“Radicals have planned them and protagonists have nearly always tried to steer them, but real revolutions nonetheless involve a considerable element of surprise.” Rebecca Spang introduces the new Virtual Special Issue of HWJ, on revolutions.
Jared Davidson introduces Marcus Rediker’s carefully curated list of essential readings to develop a history from below.
Stuart Butler writes on performative walking along the Thames, tracing the life of Thomas Spence, a leading revolutionary in 18th century England, advocating for the complete common ownership of land.
What did Peterloo mean in an international context? Shirin Hirsch investigates the connections between Peterloo and a global struggle for freedom.
Seamus Flaherty on the history of a word which has surged back into public discourse this year.
Secretary of the Cuba Solidarity Campaign Bernard Regan gives an activist’s perspective on the history of the Cuban Revolution and explains why the Campaign continues to fight today.
The Poster Workshop was the first of the radical screen-printing workshops in London, and its posters offer a mirror to the political preoccupations of the times.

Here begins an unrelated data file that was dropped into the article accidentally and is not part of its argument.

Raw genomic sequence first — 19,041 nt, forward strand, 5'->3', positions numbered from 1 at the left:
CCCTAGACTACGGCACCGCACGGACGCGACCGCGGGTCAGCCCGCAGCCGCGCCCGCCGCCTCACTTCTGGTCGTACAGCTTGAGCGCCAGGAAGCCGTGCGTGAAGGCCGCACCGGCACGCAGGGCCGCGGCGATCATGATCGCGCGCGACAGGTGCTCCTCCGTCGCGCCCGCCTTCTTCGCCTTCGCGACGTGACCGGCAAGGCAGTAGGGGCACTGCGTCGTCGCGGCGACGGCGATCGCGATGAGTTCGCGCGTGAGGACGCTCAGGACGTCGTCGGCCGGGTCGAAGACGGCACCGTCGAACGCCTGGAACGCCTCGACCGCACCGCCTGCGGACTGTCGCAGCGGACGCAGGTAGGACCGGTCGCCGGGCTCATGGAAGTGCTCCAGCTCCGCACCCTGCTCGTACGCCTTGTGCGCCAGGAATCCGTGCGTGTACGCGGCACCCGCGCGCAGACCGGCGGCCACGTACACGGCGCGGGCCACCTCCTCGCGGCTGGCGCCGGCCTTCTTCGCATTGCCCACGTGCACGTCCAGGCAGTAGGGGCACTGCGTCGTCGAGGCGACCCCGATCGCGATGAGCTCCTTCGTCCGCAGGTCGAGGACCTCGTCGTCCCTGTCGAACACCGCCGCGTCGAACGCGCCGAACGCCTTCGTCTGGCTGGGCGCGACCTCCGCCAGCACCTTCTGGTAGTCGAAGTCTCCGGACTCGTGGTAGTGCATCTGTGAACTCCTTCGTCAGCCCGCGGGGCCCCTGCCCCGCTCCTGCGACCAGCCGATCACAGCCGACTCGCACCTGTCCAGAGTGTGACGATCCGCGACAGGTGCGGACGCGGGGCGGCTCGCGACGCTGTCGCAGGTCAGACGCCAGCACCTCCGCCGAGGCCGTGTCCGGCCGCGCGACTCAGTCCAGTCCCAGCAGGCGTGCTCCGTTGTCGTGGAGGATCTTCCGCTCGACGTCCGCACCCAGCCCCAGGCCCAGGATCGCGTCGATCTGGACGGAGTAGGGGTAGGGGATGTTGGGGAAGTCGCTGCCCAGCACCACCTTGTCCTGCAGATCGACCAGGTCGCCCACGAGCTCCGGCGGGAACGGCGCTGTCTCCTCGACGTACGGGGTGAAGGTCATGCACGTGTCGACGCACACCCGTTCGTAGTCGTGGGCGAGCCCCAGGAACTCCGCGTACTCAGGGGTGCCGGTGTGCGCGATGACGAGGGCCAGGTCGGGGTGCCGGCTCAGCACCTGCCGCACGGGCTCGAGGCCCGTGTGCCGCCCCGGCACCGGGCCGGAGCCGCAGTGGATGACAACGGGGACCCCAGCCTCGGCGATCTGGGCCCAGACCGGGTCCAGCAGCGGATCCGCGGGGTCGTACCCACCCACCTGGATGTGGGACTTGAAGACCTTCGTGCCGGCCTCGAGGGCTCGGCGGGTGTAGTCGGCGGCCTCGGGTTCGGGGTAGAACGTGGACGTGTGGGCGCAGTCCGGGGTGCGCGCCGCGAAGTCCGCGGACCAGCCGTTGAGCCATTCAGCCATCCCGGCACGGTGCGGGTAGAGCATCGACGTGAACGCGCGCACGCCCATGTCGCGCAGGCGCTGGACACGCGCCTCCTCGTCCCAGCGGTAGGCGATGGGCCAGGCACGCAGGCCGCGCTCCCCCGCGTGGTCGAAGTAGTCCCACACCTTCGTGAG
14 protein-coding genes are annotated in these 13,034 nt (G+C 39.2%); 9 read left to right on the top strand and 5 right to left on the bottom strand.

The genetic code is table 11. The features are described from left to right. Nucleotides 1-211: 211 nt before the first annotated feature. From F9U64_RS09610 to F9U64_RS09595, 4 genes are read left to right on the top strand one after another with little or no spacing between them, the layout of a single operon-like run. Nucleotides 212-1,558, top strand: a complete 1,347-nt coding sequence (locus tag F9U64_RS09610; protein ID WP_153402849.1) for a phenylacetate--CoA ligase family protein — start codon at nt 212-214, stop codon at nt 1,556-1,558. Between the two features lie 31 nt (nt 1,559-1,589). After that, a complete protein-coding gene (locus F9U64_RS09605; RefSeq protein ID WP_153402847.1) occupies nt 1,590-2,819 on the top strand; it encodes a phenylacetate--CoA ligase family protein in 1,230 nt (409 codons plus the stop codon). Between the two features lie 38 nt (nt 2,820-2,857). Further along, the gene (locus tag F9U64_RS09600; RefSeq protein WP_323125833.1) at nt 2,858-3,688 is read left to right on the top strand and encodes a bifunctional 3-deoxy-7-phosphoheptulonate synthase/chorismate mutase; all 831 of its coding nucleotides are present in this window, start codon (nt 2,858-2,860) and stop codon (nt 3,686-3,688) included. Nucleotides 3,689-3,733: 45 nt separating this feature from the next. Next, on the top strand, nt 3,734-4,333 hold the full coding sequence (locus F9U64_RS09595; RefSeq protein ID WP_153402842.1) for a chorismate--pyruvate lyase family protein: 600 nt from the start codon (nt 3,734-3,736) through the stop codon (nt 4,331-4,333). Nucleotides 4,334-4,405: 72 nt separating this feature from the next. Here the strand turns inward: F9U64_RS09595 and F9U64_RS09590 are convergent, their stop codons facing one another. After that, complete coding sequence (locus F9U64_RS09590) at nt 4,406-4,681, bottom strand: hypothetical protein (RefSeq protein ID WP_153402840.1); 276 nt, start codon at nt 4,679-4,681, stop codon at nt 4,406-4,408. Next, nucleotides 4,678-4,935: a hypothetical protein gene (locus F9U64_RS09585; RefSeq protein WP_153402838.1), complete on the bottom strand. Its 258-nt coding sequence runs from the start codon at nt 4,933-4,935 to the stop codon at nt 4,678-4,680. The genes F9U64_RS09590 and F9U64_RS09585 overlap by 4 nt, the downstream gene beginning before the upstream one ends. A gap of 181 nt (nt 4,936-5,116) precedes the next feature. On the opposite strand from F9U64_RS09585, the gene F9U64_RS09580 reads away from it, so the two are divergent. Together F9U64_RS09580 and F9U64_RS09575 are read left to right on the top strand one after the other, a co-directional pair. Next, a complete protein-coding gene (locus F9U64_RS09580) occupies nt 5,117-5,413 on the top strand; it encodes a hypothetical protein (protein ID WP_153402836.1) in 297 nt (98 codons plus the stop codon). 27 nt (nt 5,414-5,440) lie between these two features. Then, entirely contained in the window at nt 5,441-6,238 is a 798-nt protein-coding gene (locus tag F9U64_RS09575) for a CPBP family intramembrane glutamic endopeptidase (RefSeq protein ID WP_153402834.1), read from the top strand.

For the latest post in our Radical Books series, Ole Birk Laursen tracks the influence of Maxim Gorky’s anti-Tsarist poem ‘Song of the Falcon’ on Russian and Indian revolutionaries before the Russian Revolution
The Wretched of the Earth was the final work of Frantz Fanon, a fearless critic of colonialism and a key figure in Algeria’s struggle for independence. This new history of the ‘Third World’ depicted the unresolved and open-ended nature of the struggle for liberation.
Conference to be held at the Institute for Black Atlantic Research (IBAR), University of Central Lancashire, Preston, 13-15 October 2017, to mark the centenary of the Russian Revolution.